Not to long ago, if you wanted an affordable SUV that could carry more than five adults in comfort, your options were pretty much limited to the full-size, truck-based versions by Chevy, Ford and General Motors. Although a handful of mid-size were available with a third row of seats, they were only suitable for small children.
But in recent years, practically every manufacturer has brought out a new or revised mid-size crossover with enough room for seven or eight adults, at least for reasonable trips. They did this by increasing the size and interior space of vehicles in the mid-size range, thanks in large part to bigger and boxier designs that maximize passenger accommodations.
As a result, the affordable mid-size three-row crossover category is now the most competitive market segment. Consumers are faced with staggering number of choices, especially since they are all available in different trim levels that range from well-equipped base models to borderline luxury versions.
How to choose?
The three-row 2020 Subaru Ascent is a logical pick for those of us in the Pacific Northwest because Subaru is already to go-to brand for dealing with wet weather and occasional light off-road driving. Its legendary Symmetrical All-Wheel Drive system is standard on all models except the two-seater BRZ sports car. All trim levels also come with X-Mode which allows the Ascent to drive down even steep slope with ease. And it will tow up to 5,000 pounds.
Although earlier Subaru models had limited appeal because of their relatively bland styling and slightly unrefined production standards, Subaru has substantially upped its game in recent years, with a corresponding increase in sales.
But the Ascent, which was introduced in 2018, is a step above even those improvements. The quality is on par with practically every other manufacturer. It is as comfortable and quiet as virtually all competitors. And the upper trim levels, like our Limited test model, have a genuinely premium feel.
With the Ascent, Subaru has also tamed the occasional roughness of its standard horizontally opposed Boxer engine. The unconventional design creates a lower center of gravity and allows lower hood designs, but has sometimes been harsh and noisy in the past, especially under heavy acceleration. But the Ascent is equipped with a turbocharged 2.4-liter version that produces an incredibly smooth 260 horsepower and 277 foot pounds of torque. In fact, the Ascent might be faster off the line than most drivers expect, and freeway passing is also easier than some competitors.
Because the Ascent is so new, there are only a few changes for the 2002 model. The biggest are a standard rear-seat reminder alert system and power-folding side mirrors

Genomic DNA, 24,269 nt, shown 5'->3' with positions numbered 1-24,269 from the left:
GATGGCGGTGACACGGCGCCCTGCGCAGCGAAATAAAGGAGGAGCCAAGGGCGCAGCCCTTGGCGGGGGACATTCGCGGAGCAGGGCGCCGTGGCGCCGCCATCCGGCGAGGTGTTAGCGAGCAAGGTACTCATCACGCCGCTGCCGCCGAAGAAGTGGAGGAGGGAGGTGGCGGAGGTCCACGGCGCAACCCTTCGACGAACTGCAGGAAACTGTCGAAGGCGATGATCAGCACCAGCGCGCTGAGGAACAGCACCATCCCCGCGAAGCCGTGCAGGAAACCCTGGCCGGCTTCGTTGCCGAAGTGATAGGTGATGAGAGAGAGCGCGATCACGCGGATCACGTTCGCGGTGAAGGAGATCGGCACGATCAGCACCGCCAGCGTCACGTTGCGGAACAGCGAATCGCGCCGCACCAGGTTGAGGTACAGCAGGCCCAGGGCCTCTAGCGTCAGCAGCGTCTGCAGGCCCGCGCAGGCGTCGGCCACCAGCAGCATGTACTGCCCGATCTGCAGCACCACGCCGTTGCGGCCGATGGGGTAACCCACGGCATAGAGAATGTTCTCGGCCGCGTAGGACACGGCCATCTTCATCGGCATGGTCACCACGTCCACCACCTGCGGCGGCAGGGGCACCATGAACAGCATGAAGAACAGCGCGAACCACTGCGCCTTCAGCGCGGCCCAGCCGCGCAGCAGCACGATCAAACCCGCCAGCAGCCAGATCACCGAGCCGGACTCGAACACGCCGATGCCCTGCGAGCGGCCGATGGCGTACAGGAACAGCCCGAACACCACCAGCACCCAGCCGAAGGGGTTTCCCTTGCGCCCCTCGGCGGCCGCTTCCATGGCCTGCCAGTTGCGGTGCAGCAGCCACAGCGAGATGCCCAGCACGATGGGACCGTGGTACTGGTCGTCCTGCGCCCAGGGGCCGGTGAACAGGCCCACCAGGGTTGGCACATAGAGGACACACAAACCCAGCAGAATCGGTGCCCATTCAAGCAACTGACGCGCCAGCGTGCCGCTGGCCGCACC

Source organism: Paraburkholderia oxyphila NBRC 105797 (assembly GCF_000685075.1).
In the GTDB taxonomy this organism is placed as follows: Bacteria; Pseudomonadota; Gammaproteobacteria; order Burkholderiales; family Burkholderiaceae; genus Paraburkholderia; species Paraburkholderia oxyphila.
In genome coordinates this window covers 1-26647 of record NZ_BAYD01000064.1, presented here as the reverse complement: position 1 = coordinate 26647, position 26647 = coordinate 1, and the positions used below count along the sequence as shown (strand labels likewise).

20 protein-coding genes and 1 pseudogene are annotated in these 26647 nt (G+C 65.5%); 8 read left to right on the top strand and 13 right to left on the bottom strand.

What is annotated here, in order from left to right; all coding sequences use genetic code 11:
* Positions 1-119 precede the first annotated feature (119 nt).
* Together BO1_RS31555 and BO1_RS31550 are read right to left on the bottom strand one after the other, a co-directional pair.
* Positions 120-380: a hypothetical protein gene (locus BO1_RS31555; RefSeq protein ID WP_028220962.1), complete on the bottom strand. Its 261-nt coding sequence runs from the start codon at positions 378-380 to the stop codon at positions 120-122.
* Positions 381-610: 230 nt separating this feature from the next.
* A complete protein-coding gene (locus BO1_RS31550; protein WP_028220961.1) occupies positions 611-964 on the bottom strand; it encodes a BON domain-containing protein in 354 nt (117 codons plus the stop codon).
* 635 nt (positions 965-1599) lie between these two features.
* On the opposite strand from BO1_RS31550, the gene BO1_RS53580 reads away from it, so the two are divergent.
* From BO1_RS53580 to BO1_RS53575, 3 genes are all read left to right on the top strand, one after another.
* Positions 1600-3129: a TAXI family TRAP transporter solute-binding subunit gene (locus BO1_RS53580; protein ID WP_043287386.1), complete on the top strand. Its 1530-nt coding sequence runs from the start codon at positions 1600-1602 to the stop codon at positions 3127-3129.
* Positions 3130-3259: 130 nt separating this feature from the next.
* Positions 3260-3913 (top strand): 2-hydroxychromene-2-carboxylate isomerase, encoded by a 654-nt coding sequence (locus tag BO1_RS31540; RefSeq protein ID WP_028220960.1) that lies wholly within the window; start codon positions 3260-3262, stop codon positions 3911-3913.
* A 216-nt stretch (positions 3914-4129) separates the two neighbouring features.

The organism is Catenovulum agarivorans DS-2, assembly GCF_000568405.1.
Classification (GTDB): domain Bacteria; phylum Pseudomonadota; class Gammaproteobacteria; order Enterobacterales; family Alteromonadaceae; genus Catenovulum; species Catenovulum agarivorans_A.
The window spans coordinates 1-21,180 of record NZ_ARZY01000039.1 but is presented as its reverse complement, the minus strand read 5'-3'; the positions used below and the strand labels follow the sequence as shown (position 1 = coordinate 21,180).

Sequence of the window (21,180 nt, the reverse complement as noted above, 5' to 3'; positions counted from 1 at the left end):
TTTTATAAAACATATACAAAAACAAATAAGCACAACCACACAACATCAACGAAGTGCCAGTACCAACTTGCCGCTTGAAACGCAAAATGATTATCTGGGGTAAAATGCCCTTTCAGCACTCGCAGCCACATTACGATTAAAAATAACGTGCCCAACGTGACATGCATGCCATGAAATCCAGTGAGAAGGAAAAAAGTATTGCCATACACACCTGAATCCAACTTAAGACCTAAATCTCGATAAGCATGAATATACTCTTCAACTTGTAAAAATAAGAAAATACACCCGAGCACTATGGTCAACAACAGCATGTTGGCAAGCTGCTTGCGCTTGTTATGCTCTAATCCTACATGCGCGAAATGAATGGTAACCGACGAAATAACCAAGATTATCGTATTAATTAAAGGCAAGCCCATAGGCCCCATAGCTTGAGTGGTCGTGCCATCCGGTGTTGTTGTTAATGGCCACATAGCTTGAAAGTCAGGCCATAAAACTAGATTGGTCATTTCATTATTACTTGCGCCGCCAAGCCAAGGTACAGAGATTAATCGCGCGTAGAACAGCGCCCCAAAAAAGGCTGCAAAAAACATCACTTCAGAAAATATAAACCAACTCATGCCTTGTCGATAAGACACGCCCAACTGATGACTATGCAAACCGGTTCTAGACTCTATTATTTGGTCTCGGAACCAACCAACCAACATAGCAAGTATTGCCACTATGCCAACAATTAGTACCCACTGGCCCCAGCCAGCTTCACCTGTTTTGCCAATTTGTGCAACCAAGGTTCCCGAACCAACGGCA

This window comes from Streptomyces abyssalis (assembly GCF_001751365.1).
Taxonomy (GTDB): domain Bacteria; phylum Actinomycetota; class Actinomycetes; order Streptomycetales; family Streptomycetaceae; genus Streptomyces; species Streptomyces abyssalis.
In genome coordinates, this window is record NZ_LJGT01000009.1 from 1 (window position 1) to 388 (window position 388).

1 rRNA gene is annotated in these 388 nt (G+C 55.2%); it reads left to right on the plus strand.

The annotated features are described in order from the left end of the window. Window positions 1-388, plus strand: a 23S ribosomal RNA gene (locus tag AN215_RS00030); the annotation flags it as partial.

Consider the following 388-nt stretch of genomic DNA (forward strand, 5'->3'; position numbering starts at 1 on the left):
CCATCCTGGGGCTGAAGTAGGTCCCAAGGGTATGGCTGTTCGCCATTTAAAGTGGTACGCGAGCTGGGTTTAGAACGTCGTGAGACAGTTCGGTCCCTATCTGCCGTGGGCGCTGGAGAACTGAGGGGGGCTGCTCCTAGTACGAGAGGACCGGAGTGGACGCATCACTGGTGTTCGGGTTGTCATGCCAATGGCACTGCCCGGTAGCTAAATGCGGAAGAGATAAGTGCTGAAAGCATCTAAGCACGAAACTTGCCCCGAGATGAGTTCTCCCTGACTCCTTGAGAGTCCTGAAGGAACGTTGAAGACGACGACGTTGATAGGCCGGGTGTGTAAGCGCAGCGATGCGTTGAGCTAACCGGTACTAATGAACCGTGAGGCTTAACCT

The Limited version of the Ascent is not quite the top of the line. That would the Touring version. But the Limited is nearly fully loaded, and our tester featured an option package — number 23 — that included a 14-speaker Harmon Kardon stereo, a panoramic power moonroof, a Starlink multimedia navigation system with an 8-inch screen, and a stowable cargo area cover, all for an additional $2,950 over Limited's suggested retail price of $39,345. That raised the price to $43,305, which, in case you don't know it, is very reasonable for such a large and well equipped vehicle. Well-equipped base versions start at around $32,000.
Safety is a big concern for mid-size SUV buyers, and the Ascent offers a wide range of systems. Even the base models come with a rear-view camera and Subaru's great EyeSight driver assistance system, which includes adaptive cruise control, forward emergency braking, and lane keep assist. In the Limited trim, you also get blind spot monitoring, rear cross-traffic alert, reverse automatic braking, and steering-responsive headlights.
During a week of test driving, the our Ascent consistently felt like a smaller vehicle, thanks to its peppy engine and well-tuned suspension. The large rear view image on the touch screen made parking in even tight spaces relatively easy. And although we never used all of them, it was nice knowing there are 19 — count 'em, 19 — cup holders available for all passengers.
The three-row mid-size crossover market segment hardly existed just a few years ago. Now it is the most competitive. But for Pacific Northwest buyers, the choice is clear — the 2020 Subaru Ascent Limited needs to be at the top of the shopping list.
2020 Subaru Ascent Limited
Base price: $39,345
Price as tested: $43,305
Type: Midsize crossover SUV
Engine: 2.4-liter turbocharged horizontal 4 (260 hp, 277 lbs-ft)
Transmission: Continuously Variable Transmission
EPA estimated mileage: 20/26
Overall length: 196.8 inches
Curb weight: 4,592 pounds
Final assembly: Lafayette, Indiana
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